A 25-year-old woman, gravida 3 para 2, at 34 weeks gestation, with no medical history of cardiovascular nor other chronic diseases, was admitted to the labour and delivery unit of the “Hôpital Provincial Général de Référence de Bukavu” (HPGRB), in South-Kivu, for preterm labour contractions in a context of COVID-19. with a history of 2 previous caesarean sections (the first one due to a cervical dystocia and the second indicated because of the prior caesarean)
She had 2 children, all born by caesarean section, the last one aged 16 months. Her husband, tested negative for SARS-Cov-2, was a contact person of a COVID-19 confirmed case.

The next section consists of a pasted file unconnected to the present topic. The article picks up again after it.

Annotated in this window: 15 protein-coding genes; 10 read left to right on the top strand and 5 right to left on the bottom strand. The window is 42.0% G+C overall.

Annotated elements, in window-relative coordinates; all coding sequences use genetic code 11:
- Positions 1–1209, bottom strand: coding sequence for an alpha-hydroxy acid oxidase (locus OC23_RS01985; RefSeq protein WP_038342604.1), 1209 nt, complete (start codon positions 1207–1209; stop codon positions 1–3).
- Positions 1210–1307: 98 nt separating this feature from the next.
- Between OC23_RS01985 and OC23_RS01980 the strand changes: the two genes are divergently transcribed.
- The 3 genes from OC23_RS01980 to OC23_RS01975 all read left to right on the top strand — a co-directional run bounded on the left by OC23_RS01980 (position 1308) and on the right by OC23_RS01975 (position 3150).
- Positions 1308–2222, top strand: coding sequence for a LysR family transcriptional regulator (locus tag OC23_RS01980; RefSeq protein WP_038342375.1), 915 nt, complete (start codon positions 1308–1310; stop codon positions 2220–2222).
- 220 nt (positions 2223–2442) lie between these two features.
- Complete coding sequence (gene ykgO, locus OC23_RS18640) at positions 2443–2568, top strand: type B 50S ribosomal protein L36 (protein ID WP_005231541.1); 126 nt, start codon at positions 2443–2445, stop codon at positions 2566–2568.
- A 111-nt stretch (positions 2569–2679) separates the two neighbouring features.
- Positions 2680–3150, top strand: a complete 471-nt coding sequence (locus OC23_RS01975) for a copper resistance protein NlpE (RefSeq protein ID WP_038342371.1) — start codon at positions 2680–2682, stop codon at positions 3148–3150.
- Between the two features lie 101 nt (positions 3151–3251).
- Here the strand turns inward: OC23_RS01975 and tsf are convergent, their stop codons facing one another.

Three weeks before admission, she complained of fever, not responding to acetaminophen. Her obstetrician prescribed her antibiotics, anti-malaria, and anti-spasmodic drugs. Two weeks later, as fever persisted despite all these medications, a reverse transcriptase-polymerase chain reaction (RT-PCR) nasopharyngeal swabs was performed and confirmed she was infected by SARS-Cov-2.